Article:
Content marketing involves creating and distributing relevant and valuable content to attract, acquire, and engage clearly defined target audiences with the goal of driving action. Content marketing needs to serve as the cornerstone of your social media marketing strategy—creating educational items that are considered interesting, relevant and useful by your prospects and customers. The following social media should serve as your content marketing backbone:
• Articles are a fantastic content marketing tool. By creating 500- to 1,000-word educational articles that address a best practice, for example, you can showcase your expertise and demonstrate to your customers that you understand their needs.
• Blog Posts are insightful and timely Web content highlighting important insights, industry news, observations, and other useful content. Readers of your blog posts are encouraged to share their comments, allowing for a two way dialogue. Your blog should be updated regularly with at least one new post per week. Blog posts offer a great opportunity to keep your Web site content current and relevant.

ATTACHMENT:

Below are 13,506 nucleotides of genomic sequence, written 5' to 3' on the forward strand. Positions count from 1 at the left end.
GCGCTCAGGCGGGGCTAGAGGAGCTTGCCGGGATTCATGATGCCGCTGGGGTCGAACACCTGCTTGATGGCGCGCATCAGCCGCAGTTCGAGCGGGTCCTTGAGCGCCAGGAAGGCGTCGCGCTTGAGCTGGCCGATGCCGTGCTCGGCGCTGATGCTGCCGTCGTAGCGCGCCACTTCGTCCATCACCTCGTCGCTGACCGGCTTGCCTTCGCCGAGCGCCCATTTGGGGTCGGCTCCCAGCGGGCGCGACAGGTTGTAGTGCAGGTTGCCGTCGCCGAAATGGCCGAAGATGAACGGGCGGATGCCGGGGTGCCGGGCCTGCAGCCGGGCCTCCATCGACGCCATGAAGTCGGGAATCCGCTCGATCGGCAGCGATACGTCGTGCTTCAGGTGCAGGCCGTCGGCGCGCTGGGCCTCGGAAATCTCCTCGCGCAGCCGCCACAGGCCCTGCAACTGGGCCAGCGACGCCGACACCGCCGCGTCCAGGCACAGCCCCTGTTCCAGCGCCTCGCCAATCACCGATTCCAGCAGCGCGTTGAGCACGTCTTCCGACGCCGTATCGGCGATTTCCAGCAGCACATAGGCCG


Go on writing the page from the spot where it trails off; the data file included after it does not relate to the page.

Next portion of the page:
• Presentations created in PowerPoint or similar software, can be used to create educational presentations that are oriented toward a particular industry challenge, best practice, training topic. These presentations can be five to 50 pages in length–whatever it takes to make your point.
• Whitepapers are topical, educational reports or guides that are oriented toward a particular industry challenge, opportunity, or best practice. Generally, whitepapers are eigth to 15 pages in length and can really help you demonstrate thought leadership on issues that are important to your customers.
• E-Books are like whitepapers on steroids. They generally range from 20 to 50 pages and present complex information in a compelling and entertaining way.
• Videos that demonstrate a product, illustrate a best practice, allow customers to see your company behind the scenes, etc. are worth a million words. Online videos do not have to be professionally produced–a simple flip camera will work well. The key is to film content your customers will find useful and actionable.